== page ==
How To Win With The Halloween Gambit
Are you afraid to play this gambit?

How To Win With The Halloween Gambit‎

pete
pete
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63 | Opening Theory

The Halloween Gambit is surely the spookiest way to start a chess game. If you're a conservative chess player who doesn't like to give away pieces, it may indeed be "2 spooky 👻4 u."

Could this early knight sacrifice be a legitimate opening? No, probably not. But maybe.

Don't take my word for it. Let's see how the world's number-four player, Maxime Vachier-Lagrave, plays this scary gambit:

"I found my new opening," said MVL after the game. "In blitz it’s sort of a decent weapon."

Maxime Vachier-Lagrave. Photo: Maria Emelianova / Chess.com.
Maxime Vachier-Lagrave. Photo: Maria Emelianova / Chess.com.

The doubters out there may chalk up this win to the so-called "throwaway" competition playing Black...

Game report
The official Chess.com game report.

...But this couldn't be further from the truth.

We know this thanks to a superhuman computer engine losing to the supernatural gambit in the Computer Chess Championship. Both of the beastly machines in this game are rated over 3000, with the machine-learning engine Winter coming out on top in this autumn-themed gambit.

Don't be too scared for Rubi, though. It struck back in the next game with a revenge-win using the other side of the gambit. Check out its spooktacular bishop sacrifice on f7 to go two pieces down early:

How can two ridiculously strong computers beat each other, each from the white side of this gambit? The only answer is that the Halloween Gambit is a powerful and uncanny attack, especially in blitz chess.

So how do you win with the Halloween Gambit? The gist of it seems to be, like most encounters in chess and life, to just wait for your opponent to make a mistake. Otherwise how could the power of fright alone overwhelm the material advantage of a knight for a pawn?

With the clock ticking down and two powerful center pawns chasing their knights to the back rank, many players panic when facing this gambit. I know it's hard to believe, but even I don't usually get checkmated by a pawn in 18 moves.

spooky ghost
This ghost is nowhere near as spooky as the Halloween Gambit.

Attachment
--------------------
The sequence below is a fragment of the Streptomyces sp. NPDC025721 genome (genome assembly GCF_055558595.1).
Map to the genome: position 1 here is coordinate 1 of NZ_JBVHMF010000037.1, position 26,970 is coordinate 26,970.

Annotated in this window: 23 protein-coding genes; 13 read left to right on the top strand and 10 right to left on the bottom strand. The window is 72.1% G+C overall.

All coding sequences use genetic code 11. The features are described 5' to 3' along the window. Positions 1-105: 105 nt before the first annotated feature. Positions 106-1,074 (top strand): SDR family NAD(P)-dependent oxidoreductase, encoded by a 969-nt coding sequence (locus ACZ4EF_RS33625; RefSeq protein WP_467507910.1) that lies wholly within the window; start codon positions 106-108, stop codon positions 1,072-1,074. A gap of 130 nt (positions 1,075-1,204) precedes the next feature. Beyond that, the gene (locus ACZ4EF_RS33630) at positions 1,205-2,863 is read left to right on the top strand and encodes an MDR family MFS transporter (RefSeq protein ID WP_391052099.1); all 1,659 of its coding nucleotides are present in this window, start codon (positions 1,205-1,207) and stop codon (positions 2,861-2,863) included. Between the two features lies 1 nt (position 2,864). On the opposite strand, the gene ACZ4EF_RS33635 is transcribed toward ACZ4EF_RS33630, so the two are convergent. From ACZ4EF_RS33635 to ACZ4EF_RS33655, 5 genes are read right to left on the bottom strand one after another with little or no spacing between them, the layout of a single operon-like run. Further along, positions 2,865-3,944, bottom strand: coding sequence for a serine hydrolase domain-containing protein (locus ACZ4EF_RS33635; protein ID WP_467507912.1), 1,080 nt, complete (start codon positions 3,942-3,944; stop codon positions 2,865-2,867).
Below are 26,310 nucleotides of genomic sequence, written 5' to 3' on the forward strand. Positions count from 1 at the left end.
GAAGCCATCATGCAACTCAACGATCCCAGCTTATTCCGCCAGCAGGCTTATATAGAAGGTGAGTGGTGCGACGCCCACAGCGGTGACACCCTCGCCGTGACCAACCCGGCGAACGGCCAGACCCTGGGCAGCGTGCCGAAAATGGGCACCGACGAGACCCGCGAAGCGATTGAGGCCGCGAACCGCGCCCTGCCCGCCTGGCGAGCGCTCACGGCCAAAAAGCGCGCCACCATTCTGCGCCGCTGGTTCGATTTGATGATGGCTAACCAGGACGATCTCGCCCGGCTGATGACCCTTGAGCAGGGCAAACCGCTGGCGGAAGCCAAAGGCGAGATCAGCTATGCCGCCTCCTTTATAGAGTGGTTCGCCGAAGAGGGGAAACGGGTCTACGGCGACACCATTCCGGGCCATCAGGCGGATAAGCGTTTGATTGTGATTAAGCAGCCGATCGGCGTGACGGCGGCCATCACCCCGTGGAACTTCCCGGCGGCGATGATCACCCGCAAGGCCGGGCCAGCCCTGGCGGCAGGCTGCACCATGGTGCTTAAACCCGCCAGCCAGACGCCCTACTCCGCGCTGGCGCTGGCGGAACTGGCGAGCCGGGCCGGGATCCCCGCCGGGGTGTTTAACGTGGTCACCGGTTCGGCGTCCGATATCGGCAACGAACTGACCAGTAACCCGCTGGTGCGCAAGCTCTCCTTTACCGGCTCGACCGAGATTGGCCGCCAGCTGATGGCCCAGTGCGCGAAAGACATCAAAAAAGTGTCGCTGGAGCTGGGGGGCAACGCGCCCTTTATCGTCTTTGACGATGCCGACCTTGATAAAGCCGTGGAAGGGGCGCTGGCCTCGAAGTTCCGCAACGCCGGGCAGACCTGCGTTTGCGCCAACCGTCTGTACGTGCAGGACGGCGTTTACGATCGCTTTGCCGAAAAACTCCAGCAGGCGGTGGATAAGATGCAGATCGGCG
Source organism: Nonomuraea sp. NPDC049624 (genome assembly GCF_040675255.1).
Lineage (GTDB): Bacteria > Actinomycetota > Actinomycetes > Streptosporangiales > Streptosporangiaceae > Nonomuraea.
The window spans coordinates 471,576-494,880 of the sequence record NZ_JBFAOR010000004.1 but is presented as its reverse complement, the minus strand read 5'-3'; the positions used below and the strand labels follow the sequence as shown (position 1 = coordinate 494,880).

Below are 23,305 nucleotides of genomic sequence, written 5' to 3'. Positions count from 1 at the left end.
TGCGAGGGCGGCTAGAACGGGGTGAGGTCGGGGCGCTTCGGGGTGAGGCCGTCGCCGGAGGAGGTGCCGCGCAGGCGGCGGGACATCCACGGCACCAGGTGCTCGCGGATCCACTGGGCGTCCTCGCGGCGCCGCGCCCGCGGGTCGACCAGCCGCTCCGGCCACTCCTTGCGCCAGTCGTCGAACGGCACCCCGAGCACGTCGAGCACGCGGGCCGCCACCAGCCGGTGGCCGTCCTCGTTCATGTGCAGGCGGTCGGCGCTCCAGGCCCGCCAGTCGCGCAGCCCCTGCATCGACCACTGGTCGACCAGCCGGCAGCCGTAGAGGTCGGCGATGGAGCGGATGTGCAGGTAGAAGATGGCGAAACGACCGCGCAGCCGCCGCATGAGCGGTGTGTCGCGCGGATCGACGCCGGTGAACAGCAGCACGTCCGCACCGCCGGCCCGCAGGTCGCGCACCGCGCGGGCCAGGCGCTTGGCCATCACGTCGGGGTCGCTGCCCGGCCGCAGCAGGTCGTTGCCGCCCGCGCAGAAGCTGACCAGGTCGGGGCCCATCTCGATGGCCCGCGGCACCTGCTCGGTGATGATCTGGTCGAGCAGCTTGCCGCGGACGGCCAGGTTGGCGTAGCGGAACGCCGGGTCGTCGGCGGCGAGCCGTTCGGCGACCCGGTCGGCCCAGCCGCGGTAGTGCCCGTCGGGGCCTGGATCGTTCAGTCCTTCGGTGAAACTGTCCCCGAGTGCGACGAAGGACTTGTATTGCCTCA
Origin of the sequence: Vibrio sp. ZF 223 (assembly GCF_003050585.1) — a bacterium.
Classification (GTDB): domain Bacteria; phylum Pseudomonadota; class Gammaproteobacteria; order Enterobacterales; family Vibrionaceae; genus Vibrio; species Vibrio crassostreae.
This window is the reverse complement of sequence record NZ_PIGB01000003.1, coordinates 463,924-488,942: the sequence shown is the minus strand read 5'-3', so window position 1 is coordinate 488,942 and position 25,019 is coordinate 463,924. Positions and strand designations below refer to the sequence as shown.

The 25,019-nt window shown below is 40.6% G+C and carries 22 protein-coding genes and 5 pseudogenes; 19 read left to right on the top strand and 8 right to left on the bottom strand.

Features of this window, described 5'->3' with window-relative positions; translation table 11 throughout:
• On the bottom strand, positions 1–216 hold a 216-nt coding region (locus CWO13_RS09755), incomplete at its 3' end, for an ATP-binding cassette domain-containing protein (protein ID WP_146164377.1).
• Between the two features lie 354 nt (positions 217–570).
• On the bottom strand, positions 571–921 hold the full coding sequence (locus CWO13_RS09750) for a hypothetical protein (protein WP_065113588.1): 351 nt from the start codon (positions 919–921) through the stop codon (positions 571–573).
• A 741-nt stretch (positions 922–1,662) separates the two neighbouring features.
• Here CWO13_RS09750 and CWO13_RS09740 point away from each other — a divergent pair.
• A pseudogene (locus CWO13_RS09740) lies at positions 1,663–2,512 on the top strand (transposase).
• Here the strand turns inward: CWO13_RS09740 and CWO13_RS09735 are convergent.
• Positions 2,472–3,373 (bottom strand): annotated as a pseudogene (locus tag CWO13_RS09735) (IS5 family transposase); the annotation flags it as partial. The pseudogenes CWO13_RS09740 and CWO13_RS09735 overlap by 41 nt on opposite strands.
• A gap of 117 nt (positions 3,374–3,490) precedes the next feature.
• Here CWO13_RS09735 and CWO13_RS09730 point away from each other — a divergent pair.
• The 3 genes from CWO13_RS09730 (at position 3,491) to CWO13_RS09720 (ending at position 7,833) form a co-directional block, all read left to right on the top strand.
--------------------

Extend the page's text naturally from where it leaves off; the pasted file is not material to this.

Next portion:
What's the history behind the Halloween Gambit? The opening was known by club players in the 1800s, but got its scary name relatively recently, in the late 1990s.

Steffen Jakob, a German chess player and computer programmer, became interested in the opening in 1996 and made a computer engine clone of Crafty devoted to playing the gambit. Jakob named the opening the Halloween Attack

"Many players are shocked, the way they would be frightened by a Halloween mask, when they are mentally prepared for a boring Four Knights, and then they are faced with Nxe5," Jakob told the journalist Tim Krabbe in 2000.

The Halloween Gambit is so good in speed chess that even the author of "Pete's Pathetic Chess" can use it to win—as long as the opponent isn't in the world's top four.

So how do you defend against this spine-chilling opening? It helps if you don't have a spine. Just look how calmly Stockfish, the GOAT computer engine, deals with the Halloween Gambit.

It does not even break a sweat swatting down the knight sacrifice, largely because it also lacks sweat glands.

In delivering checkmate, Stockfish used its king's knight to strike the final blow—the same king's knight that White sacrifices in the Halloween Gambit. Spooky! It's as if to say, "See? This knight is useful."

You can watch the world's top chess engines play this gambit in the Computer Chess Championship Halloween Gambit bonus, live now through Nov. 1. 

Or even better, try out the Halloween Gambit in your own games...if you dare! 🎃

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